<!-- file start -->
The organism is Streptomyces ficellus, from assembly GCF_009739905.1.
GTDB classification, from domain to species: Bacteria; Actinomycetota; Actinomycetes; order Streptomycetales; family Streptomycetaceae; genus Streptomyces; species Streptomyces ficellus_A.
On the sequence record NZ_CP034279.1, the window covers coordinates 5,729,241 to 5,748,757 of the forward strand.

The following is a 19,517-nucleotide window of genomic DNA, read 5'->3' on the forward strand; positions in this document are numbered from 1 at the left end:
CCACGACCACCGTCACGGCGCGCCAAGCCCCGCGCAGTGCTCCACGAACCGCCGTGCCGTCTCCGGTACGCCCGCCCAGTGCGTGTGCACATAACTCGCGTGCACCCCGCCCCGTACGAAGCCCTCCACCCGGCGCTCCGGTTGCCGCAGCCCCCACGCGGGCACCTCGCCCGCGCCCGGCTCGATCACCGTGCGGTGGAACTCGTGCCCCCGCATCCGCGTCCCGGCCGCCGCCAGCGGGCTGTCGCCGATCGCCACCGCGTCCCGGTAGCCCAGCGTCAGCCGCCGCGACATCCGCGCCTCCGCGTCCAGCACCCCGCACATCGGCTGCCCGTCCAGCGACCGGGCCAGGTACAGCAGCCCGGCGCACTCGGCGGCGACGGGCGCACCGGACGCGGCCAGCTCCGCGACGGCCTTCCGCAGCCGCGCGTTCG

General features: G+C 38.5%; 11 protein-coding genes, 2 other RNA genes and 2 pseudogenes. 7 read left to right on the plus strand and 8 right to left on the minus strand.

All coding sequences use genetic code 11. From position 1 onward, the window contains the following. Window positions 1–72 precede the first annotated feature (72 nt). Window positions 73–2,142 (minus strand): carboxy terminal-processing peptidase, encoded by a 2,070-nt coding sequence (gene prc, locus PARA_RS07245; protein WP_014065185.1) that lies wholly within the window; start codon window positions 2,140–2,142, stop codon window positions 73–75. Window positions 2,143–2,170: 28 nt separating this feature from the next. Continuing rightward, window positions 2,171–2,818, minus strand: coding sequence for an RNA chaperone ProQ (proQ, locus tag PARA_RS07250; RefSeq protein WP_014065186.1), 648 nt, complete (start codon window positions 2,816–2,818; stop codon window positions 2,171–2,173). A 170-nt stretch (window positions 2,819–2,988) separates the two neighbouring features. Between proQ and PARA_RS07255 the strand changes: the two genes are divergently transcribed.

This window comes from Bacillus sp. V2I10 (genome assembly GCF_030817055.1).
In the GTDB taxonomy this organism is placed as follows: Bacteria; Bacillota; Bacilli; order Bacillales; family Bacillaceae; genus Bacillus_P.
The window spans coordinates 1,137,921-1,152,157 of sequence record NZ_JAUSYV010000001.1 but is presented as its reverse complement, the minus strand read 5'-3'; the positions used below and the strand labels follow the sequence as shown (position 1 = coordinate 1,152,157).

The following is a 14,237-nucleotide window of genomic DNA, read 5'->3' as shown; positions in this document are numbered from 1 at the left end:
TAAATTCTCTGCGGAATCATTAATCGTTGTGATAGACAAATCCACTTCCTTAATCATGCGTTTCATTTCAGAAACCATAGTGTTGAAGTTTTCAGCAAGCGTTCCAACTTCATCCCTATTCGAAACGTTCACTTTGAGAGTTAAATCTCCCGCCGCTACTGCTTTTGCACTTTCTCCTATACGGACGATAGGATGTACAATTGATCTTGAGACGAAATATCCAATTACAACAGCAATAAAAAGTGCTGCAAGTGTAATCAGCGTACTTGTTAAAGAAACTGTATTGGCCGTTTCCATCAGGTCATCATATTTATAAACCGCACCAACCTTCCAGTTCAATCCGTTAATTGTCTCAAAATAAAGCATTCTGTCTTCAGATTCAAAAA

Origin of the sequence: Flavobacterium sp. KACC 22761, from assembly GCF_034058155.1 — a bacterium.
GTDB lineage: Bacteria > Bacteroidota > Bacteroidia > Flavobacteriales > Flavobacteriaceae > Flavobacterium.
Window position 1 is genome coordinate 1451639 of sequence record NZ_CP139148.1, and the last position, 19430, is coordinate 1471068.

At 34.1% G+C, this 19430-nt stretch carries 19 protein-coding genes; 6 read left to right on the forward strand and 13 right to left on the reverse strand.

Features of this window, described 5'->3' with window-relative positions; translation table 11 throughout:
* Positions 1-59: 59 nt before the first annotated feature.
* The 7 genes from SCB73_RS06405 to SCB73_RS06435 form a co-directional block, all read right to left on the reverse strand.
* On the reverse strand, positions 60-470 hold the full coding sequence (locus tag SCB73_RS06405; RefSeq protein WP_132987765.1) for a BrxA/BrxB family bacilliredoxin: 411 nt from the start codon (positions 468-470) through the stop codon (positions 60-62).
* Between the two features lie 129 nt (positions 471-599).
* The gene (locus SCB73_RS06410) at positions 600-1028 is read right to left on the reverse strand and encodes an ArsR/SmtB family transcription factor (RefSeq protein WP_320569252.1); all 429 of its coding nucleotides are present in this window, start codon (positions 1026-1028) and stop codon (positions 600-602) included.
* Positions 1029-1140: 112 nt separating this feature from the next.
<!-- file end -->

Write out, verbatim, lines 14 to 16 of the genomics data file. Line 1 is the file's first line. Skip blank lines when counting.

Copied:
GTDB lineage: Bacteria > Bacteroidota > Bacteroidia > Flavobacteriales > Flavobacteriaceae > Flavobacterium.
Window position 1 is genome coordinate 1451639 of sequence record NZ_CP139148.1, and the last position, 19430, is coordinate 1471068.

At 34.1% G+C, this 19430-nt stretch carries 19 protein-coding genes; 6 read left to right on the forward strand and 13 right to left on the reverse strand.